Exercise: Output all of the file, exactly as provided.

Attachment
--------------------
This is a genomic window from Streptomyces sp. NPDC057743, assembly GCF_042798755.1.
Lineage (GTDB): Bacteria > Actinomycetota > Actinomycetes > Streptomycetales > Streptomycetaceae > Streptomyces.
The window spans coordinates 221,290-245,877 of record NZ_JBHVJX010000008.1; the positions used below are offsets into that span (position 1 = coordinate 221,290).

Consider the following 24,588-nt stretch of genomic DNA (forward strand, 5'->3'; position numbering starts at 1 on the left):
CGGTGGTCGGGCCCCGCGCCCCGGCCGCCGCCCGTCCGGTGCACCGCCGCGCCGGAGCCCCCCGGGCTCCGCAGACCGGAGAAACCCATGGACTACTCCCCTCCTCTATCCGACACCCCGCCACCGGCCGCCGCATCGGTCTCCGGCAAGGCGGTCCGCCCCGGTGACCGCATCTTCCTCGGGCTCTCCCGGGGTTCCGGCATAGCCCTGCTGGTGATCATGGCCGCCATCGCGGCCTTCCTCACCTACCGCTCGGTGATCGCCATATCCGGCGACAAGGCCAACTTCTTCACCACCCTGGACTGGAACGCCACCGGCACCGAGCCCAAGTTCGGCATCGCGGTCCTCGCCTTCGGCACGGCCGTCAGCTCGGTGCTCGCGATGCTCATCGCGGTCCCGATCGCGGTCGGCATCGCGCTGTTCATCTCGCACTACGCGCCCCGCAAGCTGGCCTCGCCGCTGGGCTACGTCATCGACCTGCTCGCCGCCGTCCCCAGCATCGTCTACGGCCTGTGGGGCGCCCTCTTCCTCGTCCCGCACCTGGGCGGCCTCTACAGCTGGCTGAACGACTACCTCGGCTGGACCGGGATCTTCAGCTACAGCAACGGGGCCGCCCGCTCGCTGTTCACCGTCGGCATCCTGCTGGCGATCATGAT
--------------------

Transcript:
This is a genomic window from Streptomyces sp. NPDC057743, assembly GCF_042798755.1.
Lineage (GTDB): Bacteria > Actinomycetota > Actinomycetes > Streptomycetales > Streptomycetaceae > Streptomyces.
The window spans coordinates 221,290-245,877 of record NZ_JBHVJX010000008.1; the positions used below are offsets into that span (position 1 = coordinate 221,290).

Consider the following 24,588-nt stretch of genomic DNA (forward strand, 5'->3'; position numbering starts at 1 on the left):
CGGTGGTCGGGCCCCGCGCCCCGGCCGCCGCCCGTCCGGTGCACCGCCGCGCCGGAGCCCCCCGGGCTCCGCAGACCGGAGAAACCCATGGACTACTCCCCTCCTCTATCCGACACCCCGCCACCGGCCGCCGCATCGGTCTCCGGCAAGGCGGTCCGCCCCGGTGACCGCATCTTCCTCGGGCTCTCCCGGGGTTCCGGCATAGCCCTGCTGGTGATCATGGCCGCCATCGCGGCCTTCCTCACCTACCGCTCGGTGATCGCCATATCCGGCGACAAGGCCAACTTCTTCACCACCCTGGACTGGAACGCCACCGGCACCGAGCCCAAGTTCGGCATCGCGGTCCTCGCCTTCGGCACGGCCGTCAGCTCGGTGCTCGCGATGCTCATCGCGGTCCCGATCGCGGTCGGCATCGCGCTGTTCATCTCGCACTACGCGCCCCGCAAGCTGGCCTCGCCGCTGGGCTACGTCATCGACCTGCTCGCCGCCGTCCCCAGCATCGTCTACGGCCTGTGGGGCGCCCTCTTCCTCGTCCCGCACCTGGGCGGCCTCTACAGCTGGCTGAACGACTACCTCGGCTGGACCGGGATCTTCAGCTACAGCAACGGGGCCGCCCGCTCGCTGTTCACCGTCGGCATCCTGCTGGCGATCATGAT